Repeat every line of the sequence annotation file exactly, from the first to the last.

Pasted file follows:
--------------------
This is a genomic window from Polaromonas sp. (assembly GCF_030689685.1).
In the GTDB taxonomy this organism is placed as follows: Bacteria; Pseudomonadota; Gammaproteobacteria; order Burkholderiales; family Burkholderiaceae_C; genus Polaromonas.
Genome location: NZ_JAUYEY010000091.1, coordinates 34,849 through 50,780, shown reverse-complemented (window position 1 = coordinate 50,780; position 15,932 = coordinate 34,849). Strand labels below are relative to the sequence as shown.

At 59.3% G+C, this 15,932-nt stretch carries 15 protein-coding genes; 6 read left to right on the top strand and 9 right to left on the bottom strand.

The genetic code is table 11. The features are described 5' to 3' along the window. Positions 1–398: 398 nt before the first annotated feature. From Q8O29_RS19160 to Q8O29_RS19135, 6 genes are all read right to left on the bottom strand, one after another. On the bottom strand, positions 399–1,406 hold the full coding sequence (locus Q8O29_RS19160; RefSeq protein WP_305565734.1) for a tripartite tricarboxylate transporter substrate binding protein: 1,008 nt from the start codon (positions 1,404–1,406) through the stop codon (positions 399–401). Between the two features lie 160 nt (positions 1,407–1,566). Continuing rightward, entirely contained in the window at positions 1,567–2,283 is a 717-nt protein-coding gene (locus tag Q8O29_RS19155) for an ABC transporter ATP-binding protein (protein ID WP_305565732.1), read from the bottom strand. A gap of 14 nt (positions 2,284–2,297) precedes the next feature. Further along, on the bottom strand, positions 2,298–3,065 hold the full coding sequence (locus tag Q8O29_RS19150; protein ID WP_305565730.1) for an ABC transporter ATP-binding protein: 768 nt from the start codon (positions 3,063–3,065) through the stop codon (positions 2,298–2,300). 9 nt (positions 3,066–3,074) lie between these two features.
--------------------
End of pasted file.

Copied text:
This is a genomic window from Polaromonas sp. (assembly GCF_030689685.1).
In the GTDB taxonomy this organism is placed as follows: Bacteria; Pseudomonadota; Gammaproteobacteria; order Burkholderiales; family Burkholderiaceae_C; genus Polaromonas.
Genome location: NZ_JAUYEY010000091.1, coordinates 34,849 through 50,780, shown reverse-complemented (window position 1 = coordinate 50,780; position 15,932 = coordinate 34,849). Strand labels below are relative to the sequence as shown.

At 59.3% G+C, this 15,932-nt stretch carries 15 protein-coding genes; 6 read left to right on the top strand and 9 right to left on the bottom strand.

The genetic code is table 11. The features are described 5' to 3' along the window. Positions 1–398: 398 nt before the first annotated feature. From Q8O29_RS19160 to Q8O29_RS19135, 6 genes are all read right to left on the bottom strand, one after another. On the bottom strand, positions 399–1,406 hold the full coding sequence (locus Q8O29_RS19160; RefSeq protein WP_305565734.1) for a tripartite tricarboxylate transporter substrate binding protein: 1,008 nt from the start codon (positions 1,404–1,406) through the stop codon (positions 399–401). Between the two features lie 160 nt (positions 1,407–1,566). Continuing rightward, entirely contained in the window at positions 1,567–2,283 is a 717-nt protein-coding gene (locus tag Q8O29_RS19155) for an ABC transporter ATP-binding protein (protein ID WP_305565732.1), read from the bottom strand. A gap of 14 nt (positions 2,284–2,297) precedes the next feature. Further along, on the bottom strand, positions 2,298–3,065 hold the full coding sequence (locus tag Q8O29_RS19150; protein ID WP_305565730.1) for an ABC transporter ATP-binding protein: 768 nt from the start codon (positions 3,063–3,065) through the stop codon (positions 2,298–2,300). 9 nt (positions 3,066–3,074) lie between these two features.